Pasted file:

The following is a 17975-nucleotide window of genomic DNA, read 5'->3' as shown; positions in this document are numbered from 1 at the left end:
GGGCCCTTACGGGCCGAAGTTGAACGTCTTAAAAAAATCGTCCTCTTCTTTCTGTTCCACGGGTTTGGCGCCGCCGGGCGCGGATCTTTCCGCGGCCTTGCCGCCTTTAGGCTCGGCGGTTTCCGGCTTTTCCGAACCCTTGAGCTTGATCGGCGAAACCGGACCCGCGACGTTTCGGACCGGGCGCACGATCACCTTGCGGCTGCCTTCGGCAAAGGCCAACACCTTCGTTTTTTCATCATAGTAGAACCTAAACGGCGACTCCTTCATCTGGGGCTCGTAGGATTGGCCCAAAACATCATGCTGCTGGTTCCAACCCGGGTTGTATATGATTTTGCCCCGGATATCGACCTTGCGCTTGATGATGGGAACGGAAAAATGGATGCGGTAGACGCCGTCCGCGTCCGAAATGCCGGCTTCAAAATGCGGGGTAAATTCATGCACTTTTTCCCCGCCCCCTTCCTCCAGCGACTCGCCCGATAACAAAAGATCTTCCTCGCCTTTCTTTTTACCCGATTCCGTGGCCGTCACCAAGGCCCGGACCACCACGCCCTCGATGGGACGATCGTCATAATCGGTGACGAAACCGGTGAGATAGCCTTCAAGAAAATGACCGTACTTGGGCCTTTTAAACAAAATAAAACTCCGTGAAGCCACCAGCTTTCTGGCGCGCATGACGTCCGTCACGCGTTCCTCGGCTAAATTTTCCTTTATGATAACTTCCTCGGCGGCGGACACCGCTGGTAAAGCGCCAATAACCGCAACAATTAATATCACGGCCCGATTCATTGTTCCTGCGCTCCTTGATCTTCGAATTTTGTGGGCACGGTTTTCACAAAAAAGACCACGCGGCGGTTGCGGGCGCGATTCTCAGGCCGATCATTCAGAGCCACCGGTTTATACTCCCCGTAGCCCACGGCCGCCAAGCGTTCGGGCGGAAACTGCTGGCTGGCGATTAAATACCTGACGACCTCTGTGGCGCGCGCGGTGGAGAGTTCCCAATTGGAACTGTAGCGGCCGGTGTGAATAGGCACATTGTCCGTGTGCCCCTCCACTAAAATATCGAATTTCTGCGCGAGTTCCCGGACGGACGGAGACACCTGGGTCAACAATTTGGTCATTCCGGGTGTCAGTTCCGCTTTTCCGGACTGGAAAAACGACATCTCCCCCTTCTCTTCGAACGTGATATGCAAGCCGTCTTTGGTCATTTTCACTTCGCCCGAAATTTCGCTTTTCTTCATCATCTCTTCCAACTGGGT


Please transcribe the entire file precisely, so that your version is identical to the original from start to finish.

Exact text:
The following is a 17975-nucleotide window of genomic DNA, read 5'->3' as shown; positions in this document are numbered from 1 at the left end:
GGGCCCTTACGGGCCGAAGTTGAACGTCTTAAAAAAATCGTCCTCTTCTTTCTGTTCCACGGGTTTGGCGCCGCCGGGCGCGGATCTTTCCGCGGCCTTGCCGCCTTTAGGCTCGGCGGTTTCCGGCTTTTCCGAACCCTTGAGCTTGATCGGCGAAACCGGACCCGCGACGTTTCGGACCGGGCGCACGATCACCTTGCGGCTGCCTTCGGCAAAGGCCAACACCTTCGTTTTTTCATCATAGTAGAACCTAAACGGCGACTCCTTCATCTGGGGCTCGTAGGATTGGCCCAAAACATCATGCTGCTGGTTCCAACCCGGGTTGTATATGATTTTGCCCCGGATATCGACCTTGCGCTTGATGATGGGAACGGAAAAATGGATGCGGTAGACGCCGTCCGCGTCCGAAATGCCGGCTTCAAAATGCGGGGTAAATTCATGCACTTTTTCCCCGCCCCCTTCCTCCAGCGACTCGCCCGATAACAAAAGATCTTCCTCGCCTTTCTTTTTACCCGATTCCGTGGCCGTCACCAAGGCCCGGACCACCACGCCCTCGATGGGACGATCGTCATAATCGGTGACGAAACCGGTGAGATAGCCTTCAAGAAAATGACCGTACTTGGGCCTTTTAAACAAAATAAAACTCCGTGAAGCCACCAGCTTTCTGGCGCGCATGACGTCCGTCACGCGTTCCTCGGCTAAATTTTCCTTTATGATAACTTCCTCGGCGGCGGACACCGCTGGTAAAGCGCCAATAACCGCAACAATTAATATCACGGCCCGATTCATTGTTCCTGCGCTCCTTGATCTTCGAATTTTGTGGGCACGGTTTTCACAAAAAAGACCACGCGGCGGTTGCGGGCGCGATTCTCAGGCCGATCATTCAGAGCCACCGGTTTATACTCCCCGTAGCCCACGGCCGCCAAGCGTTCGGGCGGAAACTGCTGGCTGGCGATTAAATACCTGACGACCTCTGTGGCGCGCGCGGTGGAGAGTTCCCAATTGGAACTGTAGCGGCCGGTGTGAATAGGCACATTGTCCGTGTGCCCCTCCACTAAAATATCGAATTTCTGCGCGAGTTCCCGGACGGACGGAGACACCTGGGTCAACAATTTGGTCATTCCGGGTGTCAGTTCCGCTTTTCCGGACTGGAAAAACGACATCTCCCCCTTCTCTTCGAACGTGATATGCAAGCCGTCTTTGGTCATTTTCACTTCGCCCGAAATTTCGCTTTTCTTCATCATCTCTTCCAACTGGGT